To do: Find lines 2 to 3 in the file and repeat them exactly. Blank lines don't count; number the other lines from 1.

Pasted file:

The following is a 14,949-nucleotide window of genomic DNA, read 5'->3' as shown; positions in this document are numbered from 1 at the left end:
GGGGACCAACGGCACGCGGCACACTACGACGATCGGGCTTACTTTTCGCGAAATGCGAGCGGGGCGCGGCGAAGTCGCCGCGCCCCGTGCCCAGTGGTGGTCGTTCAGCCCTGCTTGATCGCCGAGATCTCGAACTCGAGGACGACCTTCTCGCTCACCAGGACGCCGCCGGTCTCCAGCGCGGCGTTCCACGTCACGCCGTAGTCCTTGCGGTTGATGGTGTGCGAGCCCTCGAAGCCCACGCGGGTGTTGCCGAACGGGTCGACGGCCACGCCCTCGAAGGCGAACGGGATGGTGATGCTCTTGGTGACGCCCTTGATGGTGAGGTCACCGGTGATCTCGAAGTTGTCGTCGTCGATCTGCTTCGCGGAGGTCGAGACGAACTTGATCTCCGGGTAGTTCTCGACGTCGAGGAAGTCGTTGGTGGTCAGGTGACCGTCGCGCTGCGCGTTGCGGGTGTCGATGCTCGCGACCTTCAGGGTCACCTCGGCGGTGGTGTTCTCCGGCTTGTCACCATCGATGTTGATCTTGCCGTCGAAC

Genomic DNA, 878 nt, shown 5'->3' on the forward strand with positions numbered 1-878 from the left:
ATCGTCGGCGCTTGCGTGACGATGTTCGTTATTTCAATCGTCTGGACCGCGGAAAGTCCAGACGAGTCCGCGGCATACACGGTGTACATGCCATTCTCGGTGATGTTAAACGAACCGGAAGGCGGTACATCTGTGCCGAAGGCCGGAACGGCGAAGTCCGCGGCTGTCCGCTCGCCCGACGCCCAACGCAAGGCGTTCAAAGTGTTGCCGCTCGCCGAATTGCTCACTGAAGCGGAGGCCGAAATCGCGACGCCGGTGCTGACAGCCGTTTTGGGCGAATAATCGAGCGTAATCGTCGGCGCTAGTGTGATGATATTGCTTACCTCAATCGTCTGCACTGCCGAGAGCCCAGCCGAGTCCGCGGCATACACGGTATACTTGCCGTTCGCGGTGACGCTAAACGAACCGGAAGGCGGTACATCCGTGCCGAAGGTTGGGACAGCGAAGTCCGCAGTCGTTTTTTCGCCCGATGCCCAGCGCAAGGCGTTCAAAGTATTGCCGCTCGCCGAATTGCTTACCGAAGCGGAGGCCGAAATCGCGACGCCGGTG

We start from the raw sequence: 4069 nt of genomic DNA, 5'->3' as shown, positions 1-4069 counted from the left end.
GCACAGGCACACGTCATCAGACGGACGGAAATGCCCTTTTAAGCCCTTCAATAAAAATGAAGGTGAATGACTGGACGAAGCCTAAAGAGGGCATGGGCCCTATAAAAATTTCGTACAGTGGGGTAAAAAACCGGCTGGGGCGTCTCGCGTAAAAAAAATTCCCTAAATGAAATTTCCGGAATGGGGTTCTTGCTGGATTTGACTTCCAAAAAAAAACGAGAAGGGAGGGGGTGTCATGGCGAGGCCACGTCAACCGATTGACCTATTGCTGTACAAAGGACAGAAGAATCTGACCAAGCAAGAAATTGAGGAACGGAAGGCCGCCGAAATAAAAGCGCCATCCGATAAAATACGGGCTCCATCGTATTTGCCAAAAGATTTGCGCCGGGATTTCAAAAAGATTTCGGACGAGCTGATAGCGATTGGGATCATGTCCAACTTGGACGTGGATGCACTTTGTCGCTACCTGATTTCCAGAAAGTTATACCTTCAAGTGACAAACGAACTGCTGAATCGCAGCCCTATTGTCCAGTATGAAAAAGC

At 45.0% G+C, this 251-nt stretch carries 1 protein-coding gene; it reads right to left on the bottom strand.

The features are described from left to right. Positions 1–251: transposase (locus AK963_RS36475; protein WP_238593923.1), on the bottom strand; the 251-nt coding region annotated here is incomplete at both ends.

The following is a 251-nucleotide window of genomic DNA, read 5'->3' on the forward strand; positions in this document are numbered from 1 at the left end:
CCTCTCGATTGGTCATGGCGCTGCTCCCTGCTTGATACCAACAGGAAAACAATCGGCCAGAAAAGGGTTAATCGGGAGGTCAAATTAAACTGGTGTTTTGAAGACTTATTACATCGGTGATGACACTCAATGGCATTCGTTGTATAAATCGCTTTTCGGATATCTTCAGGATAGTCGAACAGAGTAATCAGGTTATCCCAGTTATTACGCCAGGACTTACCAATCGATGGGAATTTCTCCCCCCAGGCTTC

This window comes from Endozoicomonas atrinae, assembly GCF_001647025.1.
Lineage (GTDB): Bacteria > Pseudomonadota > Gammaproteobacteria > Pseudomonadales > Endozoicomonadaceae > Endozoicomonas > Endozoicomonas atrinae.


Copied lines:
GGGGACCAACGGCACGCGGCACACTACGACGATCGGGCTTACTTTTCGCGAAATGCGAGCGGGGCGCGGCGAAGTCGCCGCGCCCCGTGCCCAGTGGTGGTCGTTCAGCCCTGCTTGATCGCCGAGATCTCGAACTCGAGGACGACCTTCTCGCTCACCAGGACGCCGCCGGTCTCCAGCGCGGCGTTCCACGTCACGCCGTAGTCCTTGCGGTTGATGGTGTGCGAGCCCTCGAAGCCCACGCGGGTGTTGCCGAACGGGTCGACGGCCACGCCCTCGAAGGCGAACGGGATGGTGATGCTCTTGGTGACGCCCTTGATGGTGAGGTCACCGGTGATCTCGAAGTTGTCGTCGTCGATCTGCTTCGCGGAGGTCGAGACGAACTTGATCTCCGGGTAGTTCTCGACGTCGAGGAAGTCGTTGGTGGTCAGGTGACCGTCGCGCTGCGCGTTGCGGGTGTCGATGCTCGCGACCTTCAGGGTCACCTCGGCGGTGGTGTTCTCCGGCTTGTCACCATCGATGTTGATCTTGCCGTCGAAC

Genomic DNA, 878 nt, shown 5'->3' on the forward strand with positions numbered 1-878 from the left: